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dc.contributor.authorWaaler, Dag
dc.contributor.authorHammer, Sigrid
dc.contributor.authorLangdalen, Camilla Carlsson
dc.contributor.authorHaug, Linn Therese Håkonsen
dc.description.abstractIntroduction: Radiographer´s usual role in the medical imaging chain is to acquire relevant and qualitatively good images that help the radiologist or physician to diagnose most accurately. After the image acquisition, the radiographer does a quality evaluation based on established imaging criteria to decide if the image is satisfactory, or otherwise reject it and subsequently take a new one. Contrary to expectations that the number of image rejects should decrease substantially with the introduction of digital imaging, a number of studies have shown that it has not, although the reasons for rejects has changed from exposure errors to positioning and centring errors. Very little research has been on examining how radiographers visually perceive and evaluate the X-ray images in this acceptance/rejection process. Purpose: Investigate how radiographers and radiography students visually perceives X-ray images in the process of accepting or rejecting them on basis of radiographic imaging criteria, and see if there are differences in strategies across experience levels. Materials and methods: Three radiography students and five radiographers with varying years of experience were given the task of accepting or rejecting shoulder and knee projection images based on positioning criteria. Using eye tracking, we measured the participants’ number and duration of gaze fixations within 1) the field of view defined by the monitor display, 2) the part of the monitor displaying the X-ray image only, and 3) the region within the X-ray images considered to be most relevant given the imaging criteria task. The quantitative eye-tracking measurements were followed-up by four qualitative questions. Results: Some differences in fixation patterns between the groups were found; the medium experienced radiographers spent statistically significant lesser number of fixations and lesser average single fixation durations than both the radiography students and the most experienced radiographers did, whereas the two latter groups scored almost equally. Conclusion: The study revealed that work experience might have some influence on how radiographers and radiography students assess X-ray images, but in subtler ways than expected. The study also revealed, however, quite large individual differences across experience.nb_NO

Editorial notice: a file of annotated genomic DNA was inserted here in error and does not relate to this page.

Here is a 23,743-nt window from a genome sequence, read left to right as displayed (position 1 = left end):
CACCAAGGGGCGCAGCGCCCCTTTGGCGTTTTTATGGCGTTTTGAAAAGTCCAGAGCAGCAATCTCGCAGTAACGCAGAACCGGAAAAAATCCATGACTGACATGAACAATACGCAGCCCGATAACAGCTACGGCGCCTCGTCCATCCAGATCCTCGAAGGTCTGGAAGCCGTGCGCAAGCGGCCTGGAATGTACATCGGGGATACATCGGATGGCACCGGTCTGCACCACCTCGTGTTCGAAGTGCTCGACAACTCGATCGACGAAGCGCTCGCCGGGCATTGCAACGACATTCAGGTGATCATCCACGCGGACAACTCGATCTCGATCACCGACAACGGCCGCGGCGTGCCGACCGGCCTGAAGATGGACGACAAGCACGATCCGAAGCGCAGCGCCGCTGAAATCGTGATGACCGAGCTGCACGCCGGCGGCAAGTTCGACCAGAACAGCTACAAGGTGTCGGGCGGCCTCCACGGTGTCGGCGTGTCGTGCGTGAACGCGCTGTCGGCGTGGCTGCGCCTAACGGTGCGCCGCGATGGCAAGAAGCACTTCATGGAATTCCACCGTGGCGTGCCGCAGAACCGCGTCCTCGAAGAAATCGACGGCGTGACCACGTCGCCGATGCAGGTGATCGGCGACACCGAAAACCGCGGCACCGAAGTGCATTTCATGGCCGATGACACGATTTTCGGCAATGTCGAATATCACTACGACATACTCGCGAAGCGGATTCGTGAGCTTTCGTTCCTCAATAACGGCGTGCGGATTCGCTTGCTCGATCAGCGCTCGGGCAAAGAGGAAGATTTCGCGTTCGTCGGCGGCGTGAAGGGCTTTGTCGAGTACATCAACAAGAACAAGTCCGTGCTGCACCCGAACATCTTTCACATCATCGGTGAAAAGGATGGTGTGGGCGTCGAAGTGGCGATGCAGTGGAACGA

dc.description.abstractHow radiographers visually perceive X-ray images with the task of accepting or rejecting them – a pilot studynb_NO
dc.publisherHøgskolen i Oslo og Akershusnb_NO
dc.rightsNavngivelse 4.0 Internasjonal*
dc.titleHow radiographers visually perceive X-ray images with the task of accepting or rejecting them – a pilot studynb_NO
dc.typeJournal articlenb_NO
dc.typePeer reviewednb_NO
dc.source.journalRadiography Opennb_NO
dc.description.localcodeCopyright the Authors. This work is licensed under a Creative Commons Attribution 4.0 International License.nb_NO
cristin.unitnameInstitutt for helsevitenskap Gjøvik

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